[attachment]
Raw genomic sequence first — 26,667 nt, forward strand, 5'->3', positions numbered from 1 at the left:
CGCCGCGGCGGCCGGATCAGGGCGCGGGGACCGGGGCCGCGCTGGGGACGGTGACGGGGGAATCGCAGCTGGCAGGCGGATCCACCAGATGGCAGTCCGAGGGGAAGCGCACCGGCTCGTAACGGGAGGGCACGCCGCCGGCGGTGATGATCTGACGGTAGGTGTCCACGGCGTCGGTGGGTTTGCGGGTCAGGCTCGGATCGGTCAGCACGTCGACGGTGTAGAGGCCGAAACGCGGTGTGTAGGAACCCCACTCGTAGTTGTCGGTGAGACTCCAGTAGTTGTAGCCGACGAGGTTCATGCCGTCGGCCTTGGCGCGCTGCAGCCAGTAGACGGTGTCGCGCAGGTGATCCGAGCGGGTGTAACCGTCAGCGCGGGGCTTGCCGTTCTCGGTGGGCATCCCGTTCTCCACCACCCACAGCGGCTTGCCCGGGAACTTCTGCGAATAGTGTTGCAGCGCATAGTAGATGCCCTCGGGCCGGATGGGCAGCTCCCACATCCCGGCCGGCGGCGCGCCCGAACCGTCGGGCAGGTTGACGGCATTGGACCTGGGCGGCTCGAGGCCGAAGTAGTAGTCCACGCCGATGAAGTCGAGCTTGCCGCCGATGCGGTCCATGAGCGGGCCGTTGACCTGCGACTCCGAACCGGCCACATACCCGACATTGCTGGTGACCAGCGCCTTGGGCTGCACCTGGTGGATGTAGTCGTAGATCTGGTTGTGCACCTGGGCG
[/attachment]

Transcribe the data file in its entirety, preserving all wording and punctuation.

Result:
Raw genomic sequence first — 26,667 nt, forward strand, 5'->3', positions numbered from 1 at the left:
CGCCGCGGCGGCCGGATCAGGGCGCGGGGACCGGGGCCGCGCTGGGGACGGTGACGGGGGAATCGCAGCTGGCAGGCGGATCCACCAGATGGCAGTCCGAGGGGAAGCGCACCGGCTCGTAACGGGAGGGCACGCCGCCGGCGGTGATGATCTGACGGTAGGTGTCCACGGCGTCGGTGGGTTTGCGGGTCAGGCTCGGATCGGTCAGCACGTCGACGGTGTAGAGGCCGAAACGCGGTGTGTAGGAACCCCACTCGTAGTTGTCGGTGAGACTCCAGTAGTTGTAGCCGACGAGGTTCATGCCGTCGGCCTTGGCGCGCTGCAGCCAGTAGACGGTGTCGCGCAGGTGATCCGAGCGGGTGTAACCGTCAGCGCGGGGCTTGCCGTTCTCGGTGGGCATCCCGTTCTCCACCACCCACAGCGGCTTGCCCGGGAACTTCTGCGAATAGTGTTGCAGCGCATAGTAGATGCCCTCGGGCCGGATGGGCAGCTCCCACATCCCGGCCGGCGGCGCGCCCGAACCGTCGGGCAGGTTGACGGCATTGGACCTGGGCGGCTCGAGGCCGAAGTAGTAGTCCACGCCGATGAAGTCGAGCTTGCCGCCGATGCGGTCCATGAGCGGGCCGTTGACCTGCGACTCCGAACCGGCCACATACCCGACATTGCTGGTGACCAGCGCCTTGGGCTGCACCTGGTGGATGTAGTCGTAGATCTGGTTGTGCACCTGGGCG